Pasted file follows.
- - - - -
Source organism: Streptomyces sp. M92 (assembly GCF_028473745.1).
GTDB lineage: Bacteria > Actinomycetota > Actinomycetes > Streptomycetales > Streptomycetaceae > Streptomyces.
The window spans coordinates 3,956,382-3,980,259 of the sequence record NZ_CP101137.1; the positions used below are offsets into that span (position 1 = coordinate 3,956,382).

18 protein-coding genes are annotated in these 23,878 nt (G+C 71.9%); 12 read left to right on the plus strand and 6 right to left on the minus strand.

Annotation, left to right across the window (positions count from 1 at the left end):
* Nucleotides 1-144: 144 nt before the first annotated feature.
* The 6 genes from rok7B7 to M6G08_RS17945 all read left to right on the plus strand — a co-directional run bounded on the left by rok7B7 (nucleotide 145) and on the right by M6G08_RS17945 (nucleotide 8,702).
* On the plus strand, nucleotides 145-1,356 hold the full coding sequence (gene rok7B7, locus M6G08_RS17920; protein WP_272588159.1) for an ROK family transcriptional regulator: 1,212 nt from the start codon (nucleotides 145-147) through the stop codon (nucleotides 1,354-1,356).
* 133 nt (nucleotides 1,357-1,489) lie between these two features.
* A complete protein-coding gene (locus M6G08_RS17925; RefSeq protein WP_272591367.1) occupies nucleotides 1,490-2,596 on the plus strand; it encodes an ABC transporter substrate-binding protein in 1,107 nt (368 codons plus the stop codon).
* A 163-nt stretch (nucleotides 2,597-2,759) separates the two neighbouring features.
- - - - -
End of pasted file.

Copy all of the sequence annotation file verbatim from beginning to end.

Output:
Source organism: Streptomyces sp. M92 (assembly GCF_028473745.1).
GTDB lineage: Bacteria > Actinomycetota > Actinomycetes > Streptomycetales > Streptomycetaceae > Streptomyces.
The window spans coordinates 3,956,382-3,980,259 of the sequence record NZ_CP101137.1; the positions used below are offsets into that span (position 1 = coordinate 3,956,382).

18 protein-coding genes are annotated in these 23,878 nt (G+C 71.9%); 12 read left to right on the plus strand and 6 right to left on the minus strand.

Annotation, left to right across the window (positions count from 1 at the left end):
* Nucleotides 1-144: 144 nt before the first annotated feature.
* The 6 genes from rok7B7 to M6G08_RS17945 all read left to right on the plus strand — a co-directional run bounded on the left by rok7B7 (nucleotide 145) and on the right by M6G08_RS17945 (nucleotide 8,702).
* On the plus strand, nucleotides 145-1,356 hold the full coding sequence (gene rok7B7, locus M6G08_RS17920; protein WP_272588159.1) for an ROK family transcriptional regulator: 1,212 nt from the start codon (nucleotides 145-147) through the stop codon (nucleotides 1,354-1,356).
* 133 nt (nucleotides 1,357-1,489) lie between these two features.
* A complete protein-coding gene (locus M6G08_RS17925; RefSeq protein WP_272591367.1) occupies nucleotides 1,490-2,596 on the plus strand; it encodes an ABC transporter substrate-binding protein in 1,107 nt (368 codons plus the stop codon).
* A 163-nt stretch (nucleotides 2,597-2,759) separates the two neighbouring features.